LO-FANG: LORDE'S TOUR OPENER 
ON HIS DEBUT RECORD BLUE FILM

 
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By Ryma Chikhoune
Photo by Lexie Moreland

Leading up to his debut record release party at Brooklyn's Baby's All Right, Lo-Fang a.k.a. 30-year-old L.A.-based musician Matthew Hemerlein was making frequent trips to New York, playing intimate, packed shows around the city. Tonight, he's back, performing in front of yet another filled room, but this time it's bigger – much bigger – as he plays the last of three consecutive shows inside Roseland Ballroom, opening for Lorde, the 17-year-old Grammy-winner who casually handpicked him to join her 16-date North American tour.

Blue Film is something you've never heard before. Singing all vocals and playing all the instruments (violin, cello, piano, guitar, upright bass...), the classically trained musician showcases his talents in a rich and unique blend of electronic, classical, and R&B (take a listen to his newest single "When We're Fire" below). 

We first met Hemerlein, a Maryland native, a couple of years ago, when he was playing in D.C. as part of "Family Hemerlein," a monthly variety show put together by the District's Brightest Young Things. On the eve of his record release, inside the Lower East Side's Cake Shop, we caught up and talked about his move to L.A., recording Blue Film, and touring with Lorde. 

Blue Film is out now via 4AD, their first release of 2014. See Lo-Fang live, when he returns to New York, playing Bowery Ballroom, on April 27th.

Hearing you play again felt like seeing you forever ago in D.C., but much louder...

You just have to turn the amps up.

That's it.

That’s it. 

What was your reason for moving to L.A.?

It was for the obvious three – weather, women, and weed. No...for music. L.A. is a great creative community. They have unparalleled studios. I had met this producer [François Tétaz] from Australia, who was moving there, and we clicked really well. It made a lot of sense to head to L.A. All things were pointed in that direction.

How do you think your music evolved after meeting [Tétaz]?

It’s just fascinating to finally meet somebody, who you actually really, truly value in terms of their opinion and the feedback they give you. You take it and push it a lot further. It just creates a dialogue in the creative process, and from that, I think I had much more exciting results. It pushed me to hear different things in my music and explore different areas of my skill set. 

In a couple of days you'll be touring around the country, opening for Lorde. How did you two meet?

She got a copy of my record through my publisher and her producer, Joel Little. He really liked Blue Film and asked if he could send it over. Joel and I were initially just Twitter messaging one another, DM'ing (laughs). Then, Ella [Lorde] and her boyfriend James came out to a show. He took some pictures, and we hung out a bit after. It was the second show I was playing in L.A. There were probably under 20 people there. It was free, on a Monday night, a total warm-up thing to do.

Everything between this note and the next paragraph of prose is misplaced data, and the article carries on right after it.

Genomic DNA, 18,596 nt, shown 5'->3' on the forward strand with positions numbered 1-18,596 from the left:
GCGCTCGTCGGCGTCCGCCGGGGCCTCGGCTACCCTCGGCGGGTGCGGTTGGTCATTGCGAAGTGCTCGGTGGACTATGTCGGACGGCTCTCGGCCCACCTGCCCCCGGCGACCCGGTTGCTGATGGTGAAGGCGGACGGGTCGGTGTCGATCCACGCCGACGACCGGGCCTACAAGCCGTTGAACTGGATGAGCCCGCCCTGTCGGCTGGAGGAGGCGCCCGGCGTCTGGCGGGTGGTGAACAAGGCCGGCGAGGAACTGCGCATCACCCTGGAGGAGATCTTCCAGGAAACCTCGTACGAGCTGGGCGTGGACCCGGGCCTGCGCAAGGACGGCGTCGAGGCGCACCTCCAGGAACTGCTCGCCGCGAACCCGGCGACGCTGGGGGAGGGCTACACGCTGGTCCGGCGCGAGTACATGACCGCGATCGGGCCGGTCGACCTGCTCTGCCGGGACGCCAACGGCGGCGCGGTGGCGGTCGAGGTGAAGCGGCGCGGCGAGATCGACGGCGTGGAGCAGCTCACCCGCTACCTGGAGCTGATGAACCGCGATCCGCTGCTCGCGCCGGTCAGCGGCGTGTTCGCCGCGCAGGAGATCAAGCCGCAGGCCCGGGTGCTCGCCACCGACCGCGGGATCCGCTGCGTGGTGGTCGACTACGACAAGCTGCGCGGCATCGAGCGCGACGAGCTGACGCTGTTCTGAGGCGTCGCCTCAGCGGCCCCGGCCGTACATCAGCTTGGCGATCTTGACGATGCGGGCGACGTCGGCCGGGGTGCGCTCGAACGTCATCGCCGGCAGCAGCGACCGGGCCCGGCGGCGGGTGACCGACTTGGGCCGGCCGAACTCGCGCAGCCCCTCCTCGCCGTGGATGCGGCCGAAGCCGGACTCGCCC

And she's like, come on tour with me?

Kind of. Two weeks later, yeah. I had been working really hard on making the show sound really excellent, rehearsing a lot. I wasn't expecting anything–I mean, you can't expect for anything like that to happen. 

How did your band come together? 

Daniel Marcellus, who does programming, I met through a woman named Laura Escudé. I wanted to do this complex electronic technique, and she put me in touch with him. It turns out that Dan has a background in jazz performance from Peabody [Institute], a great conservatory in Baltimore. He's also from Maryland, so we know a ton of the same jazz professors. We both had this formal musical training and just hit it off. Then, I brought in my friend Paul Taylor, who I met through a mutual friend in Berlin. He had been on tour playing drums with Feist for two years. He's excellent with contact mics and live sampling, creating found sounds live from specific objects. He also handles the keyboard parts. It just made a ton of sense to have Paul come in and share his creativity in the live process and recreate a lot of the sounds in his own way. I wanted to keep it a trio. I think it's a strong number and allows me to be free to sing and move from one instrument to another.

You just played on David Letterman. You have more TV performances coming... What's that like in terms of playing live?

I feel like you step into that environment and adjust to it. It’s a different feeling for sure from playing a live show for an audience, even though it’s using the same skill set. The energy in the room is just way different. There’s a lot more control, but also more variables. Everything’s under a time crunch.

Have you stopped and thought about this tour you're about to embark on? 

Abstractly, but it hasn't sunk in. I don't know...

I guess I’m wondering how you’re feeling.

I feel great. Rehearsing has been fun, and it feels right. We have a really good base level, showing these songs to people and giving them a way to step into this record. The musicians I'm touring with, Dan and Paul, and I can see these different horizons that we're going to work towards getting, as well. It's going to be great, now that I'm actually thinking about it. I'm excited.